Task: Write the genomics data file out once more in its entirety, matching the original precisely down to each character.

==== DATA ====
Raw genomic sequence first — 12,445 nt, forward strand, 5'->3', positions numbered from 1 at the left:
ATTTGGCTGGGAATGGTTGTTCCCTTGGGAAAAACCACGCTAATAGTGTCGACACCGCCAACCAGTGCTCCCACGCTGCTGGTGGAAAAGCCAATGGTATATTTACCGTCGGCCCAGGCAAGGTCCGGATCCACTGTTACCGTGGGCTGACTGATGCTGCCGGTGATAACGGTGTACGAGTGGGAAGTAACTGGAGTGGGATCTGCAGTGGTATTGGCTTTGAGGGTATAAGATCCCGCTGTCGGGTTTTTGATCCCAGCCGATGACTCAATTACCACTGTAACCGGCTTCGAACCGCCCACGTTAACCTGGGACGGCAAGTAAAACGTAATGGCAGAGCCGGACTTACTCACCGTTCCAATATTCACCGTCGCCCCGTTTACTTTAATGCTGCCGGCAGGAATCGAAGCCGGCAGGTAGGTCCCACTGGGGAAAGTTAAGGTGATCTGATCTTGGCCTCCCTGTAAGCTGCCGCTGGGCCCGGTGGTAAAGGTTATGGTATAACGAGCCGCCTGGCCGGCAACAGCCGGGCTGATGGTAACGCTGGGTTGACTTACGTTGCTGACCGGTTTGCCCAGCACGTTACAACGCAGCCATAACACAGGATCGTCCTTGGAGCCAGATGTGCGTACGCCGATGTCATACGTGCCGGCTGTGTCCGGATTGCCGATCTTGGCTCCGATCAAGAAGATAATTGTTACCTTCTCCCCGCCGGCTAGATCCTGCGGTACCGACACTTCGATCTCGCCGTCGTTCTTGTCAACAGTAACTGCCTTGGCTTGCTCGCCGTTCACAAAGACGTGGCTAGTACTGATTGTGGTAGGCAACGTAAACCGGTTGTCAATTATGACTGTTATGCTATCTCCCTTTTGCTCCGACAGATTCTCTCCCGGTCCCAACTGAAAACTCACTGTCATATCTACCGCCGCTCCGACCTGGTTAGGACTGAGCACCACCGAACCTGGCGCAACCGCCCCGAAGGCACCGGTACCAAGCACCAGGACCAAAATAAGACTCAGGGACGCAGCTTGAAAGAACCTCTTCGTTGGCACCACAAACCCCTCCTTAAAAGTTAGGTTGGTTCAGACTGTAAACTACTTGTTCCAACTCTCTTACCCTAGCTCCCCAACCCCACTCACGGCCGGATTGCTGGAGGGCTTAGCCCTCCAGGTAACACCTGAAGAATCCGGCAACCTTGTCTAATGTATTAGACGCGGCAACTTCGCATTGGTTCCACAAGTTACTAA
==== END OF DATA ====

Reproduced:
Raw genomic sequence first — 12,445 nt, forward strand, 5'->3', positions numbered from 1 at the left:
ATTTGGCTGGGAATGGTTGTTCCCTTGGGAAAAACCACGCTAATAGTGTCGACACCGCCAACCAGTGCTCCCACGCTGCTGGTGGAAAAGCCAATGGTATATTTACCGTCGGCCCAGGCAAGGTCCGGATCCACTGTTACCGTGGGCTGACTGATGCTGCCGGTGATAACGGTGTACGAGTGGGAAGTAACTGGAGTGGGATCTGCAGTGGTATTGGCTTTGAGGGTATAAGATCCCGCTGTCGGGTTTTTGATCCCAGCCGATGACTCAATTACCACTGTAACCGGCTTCGAACCGCCCACGTTAACCTGGGACGGCAAGTAAAACGTAATGGCAGAGCCGGACTTACTCACCGTTCCAATATTCACCGTCGCCCCGTTTACTTTAATGCTGCCGGCAGGAATCGAAGCCGGCAGGTAGGTCCCACTGGGGAAAGTTAAGGTGATCTGATCTTGGCCTCCCTGTAAGCTGCCGCTGGGCCCGGTGGTAAAGGTTATGGTATAACGAGCCGCCTGGCCGGCAACAGCCGGGCTGATGGTAACGCTGGGTTGACTTACGTTGCTGACCGGTTTGCCCAGCACGTTACAACGCAGCCATAACACAGGATCGTCCTTGGAGCCAGATGTGCGTACGCCGATGTCATACGTGCCGGCTGTGTCCGGATTGCCGATCTTGGCTCCGATCAAGAAGATAATTGTTACCTTCTCCCCGCCGGCTAGATCCTGCGGTACCGACACTTCGATCTCGCCGTCGTTCTTGTCAACAGTAACTGCCTTGGCTTGCTCGCCGTTCACAAAGACGTGGCTAGTACTGATTGTGGTAGGCAACGTAAACCGGTTGTCAATTATGACTGTTATGCTATCTCCCTTTTGCTCCGACAGATTCTCTCCCGGTCCCAACTGAAAACTCACTGTCATATCTACCGCCGCTCCGACCTGGTTAGGACTGAGCACCACCGAACCTGGCGCAACCGCCCCGAAGGCACCGGTACCAAGCACCAGGACCAAAATAAGACTCAGGGACGCAGCTTGAAAGAACCTCTTCGTTGGCACCACAAACCCCTCCTTAAAAGTTAGGTTGGTTCAGACTGTAAACTACTTGTTCCAACTCTCTTACCCTAGCTCCCCAACCCCACTCACGGCCGGATTGCTGGAGGGCTTAGCCCTCCAGGTAACACCTGAAGAATCCGGCAACCTTGTCTAATGTATTAGACGCGGCAACTTCGCATTGGTTCCACAAGTTACTAA